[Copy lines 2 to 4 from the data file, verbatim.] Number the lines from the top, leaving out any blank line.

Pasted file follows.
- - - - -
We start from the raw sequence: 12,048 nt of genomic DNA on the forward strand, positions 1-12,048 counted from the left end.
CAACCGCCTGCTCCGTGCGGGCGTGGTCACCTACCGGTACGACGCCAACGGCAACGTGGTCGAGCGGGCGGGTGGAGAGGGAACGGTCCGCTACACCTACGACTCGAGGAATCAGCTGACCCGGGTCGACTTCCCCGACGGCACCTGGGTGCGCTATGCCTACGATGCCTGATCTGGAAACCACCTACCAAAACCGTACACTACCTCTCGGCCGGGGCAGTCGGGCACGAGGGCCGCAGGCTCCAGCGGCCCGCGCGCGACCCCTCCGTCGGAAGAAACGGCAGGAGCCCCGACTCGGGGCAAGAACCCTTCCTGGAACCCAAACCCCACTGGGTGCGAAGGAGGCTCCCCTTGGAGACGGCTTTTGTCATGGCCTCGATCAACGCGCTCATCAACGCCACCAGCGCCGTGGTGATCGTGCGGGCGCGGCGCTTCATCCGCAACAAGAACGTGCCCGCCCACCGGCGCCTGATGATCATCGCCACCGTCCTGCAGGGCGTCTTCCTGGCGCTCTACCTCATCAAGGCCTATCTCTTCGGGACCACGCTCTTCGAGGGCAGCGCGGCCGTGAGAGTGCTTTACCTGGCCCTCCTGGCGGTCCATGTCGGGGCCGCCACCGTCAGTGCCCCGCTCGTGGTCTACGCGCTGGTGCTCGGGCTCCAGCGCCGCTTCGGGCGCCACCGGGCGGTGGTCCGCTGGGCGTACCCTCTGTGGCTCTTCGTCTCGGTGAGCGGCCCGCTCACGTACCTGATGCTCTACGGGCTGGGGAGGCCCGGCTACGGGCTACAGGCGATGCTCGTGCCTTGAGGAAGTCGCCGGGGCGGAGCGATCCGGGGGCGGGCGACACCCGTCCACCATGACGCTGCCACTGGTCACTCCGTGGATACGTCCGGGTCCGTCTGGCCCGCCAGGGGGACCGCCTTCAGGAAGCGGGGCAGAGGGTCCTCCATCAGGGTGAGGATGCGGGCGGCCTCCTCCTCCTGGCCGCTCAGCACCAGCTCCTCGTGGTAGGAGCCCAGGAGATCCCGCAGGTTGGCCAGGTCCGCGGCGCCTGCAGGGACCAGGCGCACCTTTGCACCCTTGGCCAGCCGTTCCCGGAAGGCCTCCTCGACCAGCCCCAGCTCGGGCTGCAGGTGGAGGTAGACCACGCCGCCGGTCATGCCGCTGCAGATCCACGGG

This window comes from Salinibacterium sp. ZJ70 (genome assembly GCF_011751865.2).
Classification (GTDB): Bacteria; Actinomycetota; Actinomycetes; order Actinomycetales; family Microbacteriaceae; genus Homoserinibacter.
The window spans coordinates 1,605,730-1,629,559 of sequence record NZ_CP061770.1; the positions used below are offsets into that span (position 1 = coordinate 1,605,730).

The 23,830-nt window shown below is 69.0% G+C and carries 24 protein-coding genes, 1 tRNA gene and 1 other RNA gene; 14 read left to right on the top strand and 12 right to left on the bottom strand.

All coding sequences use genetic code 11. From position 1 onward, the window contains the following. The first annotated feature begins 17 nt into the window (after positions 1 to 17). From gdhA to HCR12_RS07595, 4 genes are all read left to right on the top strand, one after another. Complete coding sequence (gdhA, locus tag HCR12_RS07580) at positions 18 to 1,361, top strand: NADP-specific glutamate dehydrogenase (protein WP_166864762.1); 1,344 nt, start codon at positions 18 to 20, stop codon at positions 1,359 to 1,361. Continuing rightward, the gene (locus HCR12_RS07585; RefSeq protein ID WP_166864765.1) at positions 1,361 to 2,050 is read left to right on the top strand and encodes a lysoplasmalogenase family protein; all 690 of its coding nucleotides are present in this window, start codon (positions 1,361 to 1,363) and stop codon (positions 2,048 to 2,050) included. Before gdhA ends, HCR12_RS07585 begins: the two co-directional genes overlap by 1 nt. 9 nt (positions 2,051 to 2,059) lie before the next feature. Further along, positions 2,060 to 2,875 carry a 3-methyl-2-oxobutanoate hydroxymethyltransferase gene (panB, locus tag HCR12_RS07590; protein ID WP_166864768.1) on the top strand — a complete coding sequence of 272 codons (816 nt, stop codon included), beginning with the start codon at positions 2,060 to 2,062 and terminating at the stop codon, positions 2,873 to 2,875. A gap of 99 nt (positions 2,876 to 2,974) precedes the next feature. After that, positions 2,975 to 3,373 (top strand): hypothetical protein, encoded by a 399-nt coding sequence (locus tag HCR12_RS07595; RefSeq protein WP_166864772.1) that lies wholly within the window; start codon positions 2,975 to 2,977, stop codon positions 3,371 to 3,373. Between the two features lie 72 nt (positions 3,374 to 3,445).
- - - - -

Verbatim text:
CAACCGCCTGCTCCGTGCGGGCGTGGTCACCTACCGGTACGACGCCAACGGCAACGTGGTCGAGCGGGCGGGTGGAGAGGGAACGGTCCGCTACACCTACGACTCGAGGAATCAGCTGACCCGGGTCGACTTCCCCGACGGCACCTGGGTGCGCTATGCCTACGATGCCTGATCTGGAAACCACCTACCAAAACCGTACACTACCTCTCGGCCGGGGCAGTCGGGCACGAGGGCCGCAGGCTCCAGCGGCCCGCGCGCGACCCCTCCGTCGGAAGAAACGGCAGGAGCCCCGACTCGGGGCAAGAACCCTTCCTGGAACCCAAACCCCACTGGGTGCGAAGGAGGCTCCCCTTGGAGACGGCTTTTGTCATGGCCTCGATCAACGCGCTCATCAACGCCACCAGCGCCGTGGTGATCGTGCGGGCGCGGCGCTTCATCCGCAACAAGAACGTGCCCGCCCACCGGCGCCTGATGATCATCGCCACCGTCCTGCAGGGCGTCTTCCTGGCGCTCTACCTCATCAAGGCCTATCTCTTCGGGACCACGCTCTTCGAGGGCAGCGCGGCCGTGAGAGTGCTTTACCTGGCCCTCCTGGCGGTCCATGTCGGGGCCGCCACCGTCAGTGCCCCGCTCGTGGTCTACGCGCTGGTGCTCGGGCTCCAGCGCCGCTTCGGGCGCCACCGGGCGGTGGTCCGCTGGGCGTACCCTCTGTGGCTCTTCGTCTCGGTGAGCGGCCCGCTCACGTACCTGATGCTCTACGGGCTGGGGAGGCCCGGCTACGGGCTACAGGCGATGCTCGTGCCTTGAGGAAGTCGCCGGGGCGGAGCGATCCGGGGGCGGGCGACACCCGTCCACCATGACGCTGCCACTGGTCACTCCGTGGATACGTCCGGGTCCGTCTGGCCCGCCAGGGGGACCGCCTTCAGGAAGCGGGGCAGAGGGTCCTCCATCAGGGTGAGGATGCGGGCGGCCTCCTCCTCCTGGCCGCTCAGCACCAGCTCCTCGTGGTAGGAGCCCAGGAGATCCCGCAGGTTGGCCAGGTCCGCGGCGCCTGCAGGGACCAGGCGCACCTTTGCACCCTTGGCCAGCCGTTCCCGGAAGGCCTCCTCGACCAGCCCCAGCTCGGGCTGCAGGTGGAGGTAGACCACGCCGCCGGTCATGCCGCTGCAGATCCACGGG

This window comes from Salinibacterium sp. ZJ70 (genome assembly GCF_011751865.2).
Classification (GTDB): Bacteria; Actinomycetota; Actinomycetes; order Actinomycetales; family Microbacteriaceae; genus Homoserinibacter.